2. They have taken a leadership role in the industry. The semiconductor market is about prices at the moment because of the fact that a semiconductor is a commodity product. This means the manufacturer with the best price gets the sale. So, if TI were to change this by differentiating their product through research and development of newer and better products, this would give them an advantage. They then could compete on quality and innovation, reacting in higher profits. With the current financial position of TI, they have the opportunity and ability to execute the research and development needed to differentiate. (http:www.wikipedia.com/Texas instruments.)

D.Threats

1. Global pricing systems and competitors conforming to distributors pricing pressures are TI’s threats. (http://www.fastmr.com/prod/40491_texas_instruments_incorporated_swot_analysis.aspx Datamonitor) October 15, 2009).

2. They are faced with the fact that if they do not comply with this, they could lose their major distributors.(http://www.fastmr.com/prod/40491_texas_instruments_incorporated_swot_analysis.aspx ( Datamonitor) October 15, 2009)

3. Distributors are a major part of TI’s business and losing them may mean losing major market share.(http://www.fastmr.com/prod/40491_texas_instruments_incorporated_swot_analysis.aspx ( Datamonitor) October 15, 2009)

4. Another threat is other companies beating TI in innovation. Differentiation in other organizations’ semiconductor divisions could place competition with a large advantage in the industry. This could lead to a larger market share in the semiconductor industry for competitors. (http://www.fastmr.com/prod/40491_texas_instruments_incorporated_swot_analysis.aspx (Datamonitor) October 15, 2009)

Matching Strengths to Opportunities/Converting Weaknesses and Threats.

1. Our first alternative is to create a global pricing system. The second alternative is to maintain the current pricing system and do not conform to the pressures of the distributors such as Arrow. Finally, the third alternative is to differentiate Texas Instruments while servicing the small and medium businesses.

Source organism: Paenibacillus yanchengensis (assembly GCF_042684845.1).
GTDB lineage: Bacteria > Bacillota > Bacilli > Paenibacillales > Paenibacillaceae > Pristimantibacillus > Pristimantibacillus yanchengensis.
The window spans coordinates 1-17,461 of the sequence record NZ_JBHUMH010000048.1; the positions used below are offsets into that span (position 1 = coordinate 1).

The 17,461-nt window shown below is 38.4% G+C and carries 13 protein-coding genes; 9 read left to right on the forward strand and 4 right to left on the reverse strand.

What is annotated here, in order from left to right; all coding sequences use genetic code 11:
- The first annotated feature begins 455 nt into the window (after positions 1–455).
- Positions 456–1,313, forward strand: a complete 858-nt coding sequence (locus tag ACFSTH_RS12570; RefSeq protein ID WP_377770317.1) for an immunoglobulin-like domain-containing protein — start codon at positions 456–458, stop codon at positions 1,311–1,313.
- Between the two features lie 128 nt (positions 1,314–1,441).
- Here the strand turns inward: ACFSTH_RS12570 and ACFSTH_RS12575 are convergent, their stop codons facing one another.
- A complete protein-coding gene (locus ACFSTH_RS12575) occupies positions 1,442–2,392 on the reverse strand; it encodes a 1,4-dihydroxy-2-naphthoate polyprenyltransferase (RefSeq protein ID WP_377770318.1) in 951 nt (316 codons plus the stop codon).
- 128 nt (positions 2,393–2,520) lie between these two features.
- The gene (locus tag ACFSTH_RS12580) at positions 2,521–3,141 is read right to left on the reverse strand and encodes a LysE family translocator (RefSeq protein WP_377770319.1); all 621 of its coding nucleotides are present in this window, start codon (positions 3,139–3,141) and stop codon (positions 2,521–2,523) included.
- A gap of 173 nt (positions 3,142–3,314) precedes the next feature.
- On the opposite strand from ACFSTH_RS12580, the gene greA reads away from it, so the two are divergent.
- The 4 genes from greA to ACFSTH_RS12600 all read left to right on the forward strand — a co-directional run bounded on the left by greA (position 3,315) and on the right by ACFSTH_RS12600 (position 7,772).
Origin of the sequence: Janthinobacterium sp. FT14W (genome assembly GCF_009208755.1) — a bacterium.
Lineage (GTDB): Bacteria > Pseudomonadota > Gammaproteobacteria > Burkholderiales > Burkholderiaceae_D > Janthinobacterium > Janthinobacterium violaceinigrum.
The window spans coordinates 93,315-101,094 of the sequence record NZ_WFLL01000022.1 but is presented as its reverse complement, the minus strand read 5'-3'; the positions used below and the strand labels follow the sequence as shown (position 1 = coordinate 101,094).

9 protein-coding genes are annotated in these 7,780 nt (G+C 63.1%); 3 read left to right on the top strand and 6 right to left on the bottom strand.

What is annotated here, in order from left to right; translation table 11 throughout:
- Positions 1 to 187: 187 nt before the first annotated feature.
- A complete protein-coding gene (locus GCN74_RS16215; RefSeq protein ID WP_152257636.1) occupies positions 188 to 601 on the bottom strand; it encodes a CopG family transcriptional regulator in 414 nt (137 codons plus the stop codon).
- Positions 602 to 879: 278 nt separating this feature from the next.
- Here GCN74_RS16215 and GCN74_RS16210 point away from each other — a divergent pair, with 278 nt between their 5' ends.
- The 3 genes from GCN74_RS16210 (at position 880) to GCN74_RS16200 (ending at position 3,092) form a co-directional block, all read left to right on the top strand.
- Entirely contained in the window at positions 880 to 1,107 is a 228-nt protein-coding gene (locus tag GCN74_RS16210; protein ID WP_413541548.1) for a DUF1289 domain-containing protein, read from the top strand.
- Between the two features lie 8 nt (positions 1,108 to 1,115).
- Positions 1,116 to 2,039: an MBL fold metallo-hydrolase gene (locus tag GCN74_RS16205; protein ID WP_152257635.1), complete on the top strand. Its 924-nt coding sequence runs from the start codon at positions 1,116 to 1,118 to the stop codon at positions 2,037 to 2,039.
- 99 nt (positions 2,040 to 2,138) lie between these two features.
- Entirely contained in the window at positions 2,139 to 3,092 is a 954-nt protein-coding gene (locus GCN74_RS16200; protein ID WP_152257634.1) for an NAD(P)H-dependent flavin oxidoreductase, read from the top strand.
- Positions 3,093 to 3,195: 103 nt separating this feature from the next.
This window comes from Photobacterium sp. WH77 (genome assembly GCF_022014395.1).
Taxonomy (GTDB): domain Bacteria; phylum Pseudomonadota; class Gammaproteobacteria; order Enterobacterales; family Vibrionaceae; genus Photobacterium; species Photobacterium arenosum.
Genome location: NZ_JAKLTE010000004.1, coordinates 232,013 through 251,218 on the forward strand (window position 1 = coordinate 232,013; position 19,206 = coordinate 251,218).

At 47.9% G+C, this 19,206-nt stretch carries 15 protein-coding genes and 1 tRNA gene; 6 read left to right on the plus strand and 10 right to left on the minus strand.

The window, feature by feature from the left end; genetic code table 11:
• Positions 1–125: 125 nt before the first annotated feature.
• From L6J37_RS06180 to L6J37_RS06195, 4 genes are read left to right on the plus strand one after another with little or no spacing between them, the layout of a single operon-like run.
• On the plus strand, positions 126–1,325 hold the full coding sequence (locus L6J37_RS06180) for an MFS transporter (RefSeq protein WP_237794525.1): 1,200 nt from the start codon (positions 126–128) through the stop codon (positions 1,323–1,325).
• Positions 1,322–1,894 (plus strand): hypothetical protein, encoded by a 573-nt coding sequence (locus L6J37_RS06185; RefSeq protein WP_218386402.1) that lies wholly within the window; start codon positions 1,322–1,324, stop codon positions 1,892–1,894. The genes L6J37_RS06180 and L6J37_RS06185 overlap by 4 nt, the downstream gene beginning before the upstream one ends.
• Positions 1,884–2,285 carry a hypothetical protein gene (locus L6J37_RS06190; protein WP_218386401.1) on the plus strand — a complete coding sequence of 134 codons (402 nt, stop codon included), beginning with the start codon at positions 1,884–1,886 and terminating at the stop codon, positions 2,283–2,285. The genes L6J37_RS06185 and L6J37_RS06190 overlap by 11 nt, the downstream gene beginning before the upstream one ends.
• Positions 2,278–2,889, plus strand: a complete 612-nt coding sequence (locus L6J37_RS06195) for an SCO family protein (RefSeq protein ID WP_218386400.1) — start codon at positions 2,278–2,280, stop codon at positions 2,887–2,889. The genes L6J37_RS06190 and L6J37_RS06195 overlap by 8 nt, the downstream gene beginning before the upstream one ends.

2. Texas Instruments has a few options to maintain market share and be profitable, one being to create a global pricing system. This would allow Texas Instruments to maintain their market share and maintain the current distribution system for their semiconductor market. This would also make distributors such as Arrow pleased because they will not have to pay higher prices depending upon region, all prices would be identical, whether the semiconductors are purchased from TI’s North American, European, or Asian manufacturing centers. Arrow is currently Texas Instrument’s largest distributor. Texas Instruments semiconductors make up 14% of the semiconductors carried by Arrow. Promotion for TI is currently very simple in that the name brand of Texas Instruments is the main strategy. The fact that TI is such a popular name brand and that they are such a large company with negotiation ability, makes promotion rather simple. There are cons to the formation of a global pricing system. By creating a global pricing system, Texas Instruments would lose the ability to negotiate prices and have one set price that all distributors would have the ability to access. Since Texas Instruments has semiconductor manufacturing all over the world, the costs of production vary with each region. The problem of producing semiconductors in Singapore and The United States, for example, is that the production costs vary and to sell at the same price all over the world would cause a loss in profits and would hurt Texas Instrument. Negotiation would also be lost. For example, TI has the ability to talk one-on-one with clients about other prices that competitors are offering. Negotiations provide Texas Instruments the ability to make up 10% of its sales. Though a global pricing system would save money on the negotiation team salaries, Texas Instruments would lose money on the loss of potential higher priced sales. For example, a global pricing system would make for inelastic prices. Selling semiconductors without a global pricing system when semiconductors may be in high demand will bring in a potential higher price, thus leading to higher profits. Texas Instruments gains visibility in the market through the communications they have with clients with approximately 150,000 calls received each year to the negotiations team. By creating a global pricing system, the promotion strategy of negotiations would be lost. One of the keys to Texas Instrument’s success is the ability to meet clients’ needs with prices. By having one price for all, Texas Instruments does not have the ability within its own company to change prices unique to each client’s needs. Since the semiconductor is a commodity, negotiations of price is one way Texas Instruments distinguishes itself in the industry. Szczsponik, Director of North American Distribution for Semiconductor Group says, “If we set global prices, we will no longer continue our price adjustment negotiations with the distributors. This may save us the cost of staffing our negotiations team, but it will also take away from us as a powerful tool for gathering information on our customers’ prices and our product performance. As soon as we stop negotiation price adjustments, we lose our visibility in the market.” (www.wikipedia.com/Texasinstruments)